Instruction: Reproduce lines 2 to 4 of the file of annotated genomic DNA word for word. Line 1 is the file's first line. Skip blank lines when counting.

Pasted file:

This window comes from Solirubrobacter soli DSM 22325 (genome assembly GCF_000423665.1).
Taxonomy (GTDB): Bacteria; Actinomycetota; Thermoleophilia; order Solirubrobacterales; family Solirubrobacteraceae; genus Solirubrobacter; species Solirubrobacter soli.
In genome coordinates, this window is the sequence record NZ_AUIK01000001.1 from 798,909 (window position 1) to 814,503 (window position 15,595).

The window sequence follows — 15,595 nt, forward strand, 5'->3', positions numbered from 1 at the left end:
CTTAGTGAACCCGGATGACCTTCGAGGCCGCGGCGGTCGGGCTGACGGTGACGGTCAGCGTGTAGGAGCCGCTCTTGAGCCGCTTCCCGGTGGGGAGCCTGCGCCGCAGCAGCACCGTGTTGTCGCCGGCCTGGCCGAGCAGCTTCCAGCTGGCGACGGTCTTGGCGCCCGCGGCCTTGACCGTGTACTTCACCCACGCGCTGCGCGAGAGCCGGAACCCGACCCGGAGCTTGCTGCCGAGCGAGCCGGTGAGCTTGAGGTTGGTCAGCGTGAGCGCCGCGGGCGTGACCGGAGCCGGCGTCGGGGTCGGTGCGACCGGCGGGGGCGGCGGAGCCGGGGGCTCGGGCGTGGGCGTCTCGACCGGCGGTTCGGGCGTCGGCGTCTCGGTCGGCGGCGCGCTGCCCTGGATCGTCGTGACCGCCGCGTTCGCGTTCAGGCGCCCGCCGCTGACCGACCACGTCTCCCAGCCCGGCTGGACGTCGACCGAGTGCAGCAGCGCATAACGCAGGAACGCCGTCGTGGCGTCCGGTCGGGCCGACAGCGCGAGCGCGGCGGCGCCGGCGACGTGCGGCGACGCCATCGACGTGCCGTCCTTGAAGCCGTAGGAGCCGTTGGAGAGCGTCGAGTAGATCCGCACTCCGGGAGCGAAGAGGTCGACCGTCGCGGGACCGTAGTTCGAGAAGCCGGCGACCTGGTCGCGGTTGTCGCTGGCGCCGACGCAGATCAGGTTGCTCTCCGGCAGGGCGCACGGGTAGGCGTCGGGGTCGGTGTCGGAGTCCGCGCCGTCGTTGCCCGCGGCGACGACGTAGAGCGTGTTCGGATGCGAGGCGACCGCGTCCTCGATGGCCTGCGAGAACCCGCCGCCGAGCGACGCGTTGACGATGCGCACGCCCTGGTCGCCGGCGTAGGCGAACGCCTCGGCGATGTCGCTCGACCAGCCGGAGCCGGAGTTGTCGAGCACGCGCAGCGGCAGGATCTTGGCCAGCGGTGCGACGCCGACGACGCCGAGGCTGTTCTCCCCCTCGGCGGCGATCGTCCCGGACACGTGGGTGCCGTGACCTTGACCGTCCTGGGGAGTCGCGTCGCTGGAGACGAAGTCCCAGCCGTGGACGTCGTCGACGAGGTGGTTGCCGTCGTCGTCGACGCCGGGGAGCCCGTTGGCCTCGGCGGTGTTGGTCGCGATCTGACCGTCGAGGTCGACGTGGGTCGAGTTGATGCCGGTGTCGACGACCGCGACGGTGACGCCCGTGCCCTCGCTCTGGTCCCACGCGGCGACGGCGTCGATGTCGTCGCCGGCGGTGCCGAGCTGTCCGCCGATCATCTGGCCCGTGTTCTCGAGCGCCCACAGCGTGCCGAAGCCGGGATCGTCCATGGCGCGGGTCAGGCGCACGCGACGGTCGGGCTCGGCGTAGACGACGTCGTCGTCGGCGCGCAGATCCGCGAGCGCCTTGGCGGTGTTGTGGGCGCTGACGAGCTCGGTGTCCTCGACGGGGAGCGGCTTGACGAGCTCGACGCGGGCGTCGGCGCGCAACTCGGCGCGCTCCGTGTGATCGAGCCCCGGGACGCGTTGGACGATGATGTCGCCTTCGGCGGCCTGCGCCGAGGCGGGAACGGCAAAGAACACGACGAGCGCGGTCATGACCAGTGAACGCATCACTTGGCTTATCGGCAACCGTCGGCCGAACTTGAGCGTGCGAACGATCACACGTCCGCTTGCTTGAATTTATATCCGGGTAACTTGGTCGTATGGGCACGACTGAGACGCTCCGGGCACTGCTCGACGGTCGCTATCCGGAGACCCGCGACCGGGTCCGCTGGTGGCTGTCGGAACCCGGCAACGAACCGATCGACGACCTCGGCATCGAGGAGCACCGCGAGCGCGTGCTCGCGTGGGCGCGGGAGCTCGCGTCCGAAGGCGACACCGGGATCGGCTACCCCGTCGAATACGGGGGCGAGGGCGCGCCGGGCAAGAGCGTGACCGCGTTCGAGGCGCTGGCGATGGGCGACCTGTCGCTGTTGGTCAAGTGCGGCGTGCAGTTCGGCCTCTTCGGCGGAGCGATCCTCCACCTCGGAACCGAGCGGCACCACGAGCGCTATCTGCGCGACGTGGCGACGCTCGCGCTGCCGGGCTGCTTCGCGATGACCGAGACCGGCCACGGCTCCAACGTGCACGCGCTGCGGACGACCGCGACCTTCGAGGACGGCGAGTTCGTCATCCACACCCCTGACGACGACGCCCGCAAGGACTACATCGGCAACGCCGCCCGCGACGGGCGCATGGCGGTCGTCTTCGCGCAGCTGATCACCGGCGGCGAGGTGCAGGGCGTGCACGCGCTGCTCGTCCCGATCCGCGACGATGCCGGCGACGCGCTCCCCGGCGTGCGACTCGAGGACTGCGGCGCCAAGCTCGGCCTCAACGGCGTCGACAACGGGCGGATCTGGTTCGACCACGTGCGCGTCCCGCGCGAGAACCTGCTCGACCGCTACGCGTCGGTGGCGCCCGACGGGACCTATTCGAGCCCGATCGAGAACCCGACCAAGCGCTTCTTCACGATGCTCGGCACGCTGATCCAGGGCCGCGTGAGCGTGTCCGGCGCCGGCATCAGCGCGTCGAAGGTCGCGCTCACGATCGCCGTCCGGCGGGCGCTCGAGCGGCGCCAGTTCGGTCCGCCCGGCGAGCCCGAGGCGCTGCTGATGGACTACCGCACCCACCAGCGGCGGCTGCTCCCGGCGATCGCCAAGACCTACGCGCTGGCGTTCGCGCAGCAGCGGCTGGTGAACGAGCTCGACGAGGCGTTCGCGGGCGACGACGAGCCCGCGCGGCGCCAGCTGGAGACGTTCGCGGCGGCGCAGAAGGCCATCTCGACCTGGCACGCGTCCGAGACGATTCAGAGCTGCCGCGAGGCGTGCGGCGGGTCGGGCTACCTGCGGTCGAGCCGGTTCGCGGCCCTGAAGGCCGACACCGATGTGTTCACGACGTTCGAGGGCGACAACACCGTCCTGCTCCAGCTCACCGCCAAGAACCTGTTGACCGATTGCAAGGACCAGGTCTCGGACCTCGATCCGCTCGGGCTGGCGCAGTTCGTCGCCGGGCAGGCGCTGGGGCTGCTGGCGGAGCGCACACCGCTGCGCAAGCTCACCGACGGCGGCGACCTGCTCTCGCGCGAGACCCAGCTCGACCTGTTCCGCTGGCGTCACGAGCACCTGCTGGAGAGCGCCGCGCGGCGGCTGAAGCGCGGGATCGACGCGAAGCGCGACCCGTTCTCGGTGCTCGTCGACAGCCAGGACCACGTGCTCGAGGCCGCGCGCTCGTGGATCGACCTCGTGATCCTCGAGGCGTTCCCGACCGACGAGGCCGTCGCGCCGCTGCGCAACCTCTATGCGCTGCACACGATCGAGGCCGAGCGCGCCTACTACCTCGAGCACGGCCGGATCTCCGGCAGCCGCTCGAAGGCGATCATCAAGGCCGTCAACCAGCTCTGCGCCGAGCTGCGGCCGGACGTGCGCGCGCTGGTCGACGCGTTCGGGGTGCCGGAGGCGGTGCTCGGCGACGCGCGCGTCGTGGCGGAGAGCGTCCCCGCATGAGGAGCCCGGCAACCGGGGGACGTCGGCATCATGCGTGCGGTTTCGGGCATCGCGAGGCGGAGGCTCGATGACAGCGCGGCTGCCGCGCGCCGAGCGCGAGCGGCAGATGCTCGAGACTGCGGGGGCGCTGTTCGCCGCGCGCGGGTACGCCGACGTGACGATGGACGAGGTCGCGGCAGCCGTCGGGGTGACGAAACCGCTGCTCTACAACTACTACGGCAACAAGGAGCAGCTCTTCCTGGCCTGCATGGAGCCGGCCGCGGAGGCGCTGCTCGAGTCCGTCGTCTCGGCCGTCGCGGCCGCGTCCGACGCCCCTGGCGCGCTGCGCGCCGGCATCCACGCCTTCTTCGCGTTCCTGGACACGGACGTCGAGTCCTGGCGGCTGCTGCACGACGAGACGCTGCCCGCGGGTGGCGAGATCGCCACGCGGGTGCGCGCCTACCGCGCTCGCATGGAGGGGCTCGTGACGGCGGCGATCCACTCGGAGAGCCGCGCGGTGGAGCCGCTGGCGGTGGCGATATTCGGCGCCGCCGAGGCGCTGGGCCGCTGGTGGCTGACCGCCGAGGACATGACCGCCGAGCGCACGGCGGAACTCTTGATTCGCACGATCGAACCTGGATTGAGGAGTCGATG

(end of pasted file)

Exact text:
Taxonomy (GTDB): Bacteria; Actinomycetota; Thermoleophilia; order Solirubrobacterales; family Solirubrobacteraceae; genus Solirubrobacter; species Solirubrobacter soli.
In genome coordinates, this window is the sequence record NZ_AUIK01000001.1 from 798,909 (window position 1) to 814,503 (window position 15,595).

The window sequence follows — 15,595 nt, forward strand, 5'->3', positions numbered from 1 at the left end: